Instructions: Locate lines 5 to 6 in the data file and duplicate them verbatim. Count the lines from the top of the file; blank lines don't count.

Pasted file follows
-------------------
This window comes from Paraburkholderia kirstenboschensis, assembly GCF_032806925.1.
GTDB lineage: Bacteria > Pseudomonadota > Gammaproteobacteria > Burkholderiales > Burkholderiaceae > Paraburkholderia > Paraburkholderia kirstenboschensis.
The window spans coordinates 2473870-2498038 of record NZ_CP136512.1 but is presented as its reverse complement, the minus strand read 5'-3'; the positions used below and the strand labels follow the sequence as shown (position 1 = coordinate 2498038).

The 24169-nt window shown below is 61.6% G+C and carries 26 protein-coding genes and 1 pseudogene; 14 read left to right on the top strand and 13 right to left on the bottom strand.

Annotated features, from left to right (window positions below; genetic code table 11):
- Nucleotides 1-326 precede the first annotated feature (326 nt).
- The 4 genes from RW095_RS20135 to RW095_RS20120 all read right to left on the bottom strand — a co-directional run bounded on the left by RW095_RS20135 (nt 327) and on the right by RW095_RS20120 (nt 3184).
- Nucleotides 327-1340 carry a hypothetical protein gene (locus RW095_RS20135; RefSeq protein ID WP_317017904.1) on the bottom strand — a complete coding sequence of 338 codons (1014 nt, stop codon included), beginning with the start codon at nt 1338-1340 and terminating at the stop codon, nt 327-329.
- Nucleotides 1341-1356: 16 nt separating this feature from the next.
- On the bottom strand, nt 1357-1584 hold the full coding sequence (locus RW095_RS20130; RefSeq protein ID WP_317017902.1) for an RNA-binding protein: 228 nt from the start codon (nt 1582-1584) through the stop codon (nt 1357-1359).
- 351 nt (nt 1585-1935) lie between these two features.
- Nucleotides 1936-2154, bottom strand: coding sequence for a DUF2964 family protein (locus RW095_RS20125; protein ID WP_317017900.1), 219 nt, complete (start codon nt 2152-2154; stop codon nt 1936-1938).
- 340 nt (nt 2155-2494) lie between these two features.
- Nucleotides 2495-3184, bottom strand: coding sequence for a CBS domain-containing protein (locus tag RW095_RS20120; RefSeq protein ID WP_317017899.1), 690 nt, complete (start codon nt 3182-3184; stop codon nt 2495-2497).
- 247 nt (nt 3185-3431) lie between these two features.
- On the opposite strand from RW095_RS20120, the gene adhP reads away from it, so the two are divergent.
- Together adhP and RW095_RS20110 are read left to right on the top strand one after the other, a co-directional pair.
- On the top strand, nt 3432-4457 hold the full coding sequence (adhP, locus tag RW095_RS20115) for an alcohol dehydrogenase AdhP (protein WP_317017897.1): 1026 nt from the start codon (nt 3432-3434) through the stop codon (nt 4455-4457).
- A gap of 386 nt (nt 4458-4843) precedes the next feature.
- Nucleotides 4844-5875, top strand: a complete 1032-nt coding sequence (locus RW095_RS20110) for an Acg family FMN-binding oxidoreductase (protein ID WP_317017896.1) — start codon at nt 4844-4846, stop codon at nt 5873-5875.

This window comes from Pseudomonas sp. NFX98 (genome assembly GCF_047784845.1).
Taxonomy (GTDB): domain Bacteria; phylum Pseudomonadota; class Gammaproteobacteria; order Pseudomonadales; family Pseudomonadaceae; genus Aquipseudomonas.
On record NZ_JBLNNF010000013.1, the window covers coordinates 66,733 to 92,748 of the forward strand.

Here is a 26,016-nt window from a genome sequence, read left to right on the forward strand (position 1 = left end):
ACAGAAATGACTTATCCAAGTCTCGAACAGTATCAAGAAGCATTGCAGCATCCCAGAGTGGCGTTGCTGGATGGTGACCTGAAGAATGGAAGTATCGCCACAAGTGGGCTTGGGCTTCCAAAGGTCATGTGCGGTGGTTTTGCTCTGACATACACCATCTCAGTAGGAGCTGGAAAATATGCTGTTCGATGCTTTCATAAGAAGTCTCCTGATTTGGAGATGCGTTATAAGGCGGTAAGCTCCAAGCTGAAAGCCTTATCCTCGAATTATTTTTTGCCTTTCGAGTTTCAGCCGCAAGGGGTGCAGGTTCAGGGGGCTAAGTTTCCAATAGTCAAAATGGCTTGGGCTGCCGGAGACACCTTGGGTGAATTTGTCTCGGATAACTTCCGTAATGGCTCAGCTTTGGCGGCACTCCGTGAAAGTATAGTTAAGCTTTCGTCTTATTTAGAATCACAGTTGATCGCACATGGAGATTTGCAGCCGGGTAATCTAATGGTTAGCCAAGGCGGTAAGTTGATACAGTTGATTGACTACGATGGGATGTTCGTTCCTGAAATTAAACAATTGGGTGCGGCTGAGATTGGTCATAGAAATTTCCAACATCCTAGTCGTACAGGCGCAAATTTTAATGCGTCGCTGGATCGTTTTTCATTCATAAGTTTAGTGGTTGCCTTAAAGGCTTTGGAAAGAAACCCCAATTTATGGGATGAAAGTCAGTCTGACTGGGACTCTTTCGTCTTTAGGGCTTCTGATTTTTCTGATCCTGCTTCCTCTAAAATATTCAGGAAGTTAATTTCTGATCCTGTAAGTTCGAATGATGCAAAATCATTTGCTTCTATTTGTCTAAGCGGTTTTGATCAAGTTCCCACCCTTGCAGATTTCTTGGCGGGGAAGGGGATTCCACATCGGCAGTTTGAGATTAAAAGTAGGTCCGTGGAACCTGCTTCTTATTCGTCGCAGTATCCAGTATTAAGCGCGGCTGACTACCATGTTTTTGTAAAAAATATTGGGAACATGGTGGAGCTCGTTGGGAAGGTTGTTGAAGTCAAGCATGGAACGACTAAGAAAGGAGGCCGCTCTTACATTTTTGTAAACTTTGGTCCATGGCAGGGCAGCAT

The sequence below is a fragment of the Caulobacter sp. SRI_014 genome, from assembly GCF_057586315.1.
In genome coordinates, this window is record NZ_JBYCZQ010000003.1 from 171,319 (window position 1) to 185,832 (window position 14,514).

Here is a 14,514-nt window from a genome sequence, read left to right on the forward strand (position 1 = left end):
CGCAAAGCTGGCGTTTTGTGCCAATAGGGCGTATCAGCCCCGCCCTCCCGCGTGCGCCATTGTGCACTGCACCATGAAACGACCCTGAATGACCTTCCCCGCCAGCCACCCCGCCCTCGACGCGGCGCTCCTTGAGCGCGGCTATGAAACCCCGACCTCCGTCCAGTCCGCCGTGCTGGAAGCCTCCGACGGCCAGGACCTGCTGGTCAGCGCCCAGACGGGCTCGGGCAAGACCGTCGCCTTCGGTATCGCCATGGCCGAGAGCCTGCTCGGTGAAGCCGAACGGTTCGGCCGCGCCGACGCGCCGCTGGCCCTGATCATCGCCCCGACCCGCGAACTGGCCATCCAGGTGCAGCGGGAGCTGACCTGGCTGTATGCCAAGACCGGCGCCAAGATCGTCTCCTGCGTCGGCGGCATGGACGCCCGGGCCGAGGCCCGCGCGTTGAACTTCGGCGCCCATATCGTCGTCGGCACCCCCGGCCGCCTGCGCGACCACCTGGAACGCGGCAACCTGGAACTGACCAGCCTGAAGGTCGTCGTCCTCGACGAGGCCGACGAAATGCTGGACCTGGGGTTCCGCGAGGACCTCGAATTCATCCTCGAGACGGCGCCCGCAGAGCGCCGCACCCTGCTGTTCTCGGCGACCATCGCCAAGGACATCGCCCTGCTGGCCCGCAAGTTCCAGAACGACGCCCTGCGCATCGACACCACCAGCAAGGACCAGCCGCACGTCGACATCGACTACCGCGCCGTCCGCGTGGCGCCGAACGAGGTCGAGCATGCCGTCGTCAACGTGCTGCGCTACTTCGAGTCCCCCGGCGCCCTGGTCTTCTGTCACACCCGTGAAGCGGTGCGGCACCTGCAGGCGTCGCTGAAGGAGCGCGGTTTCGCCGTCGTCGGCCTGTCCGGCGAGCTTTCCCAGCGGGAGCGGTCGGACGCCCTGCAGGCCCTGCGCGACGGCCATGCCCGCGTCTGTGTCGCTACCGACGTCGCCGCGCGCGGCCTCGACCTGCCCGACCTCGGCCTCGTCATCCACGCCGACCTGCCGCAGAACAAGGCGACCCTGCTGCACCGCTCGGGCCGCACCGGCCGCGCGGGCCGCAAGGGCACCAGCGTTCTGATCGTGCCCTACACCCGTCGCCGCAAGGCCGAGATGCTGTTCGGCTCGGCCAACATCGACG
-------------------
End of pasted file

Annotated features, from left to right (window positions below; genetic code table 11):
- Nucleotides 1-326 precede the first annotated feature (326 nt).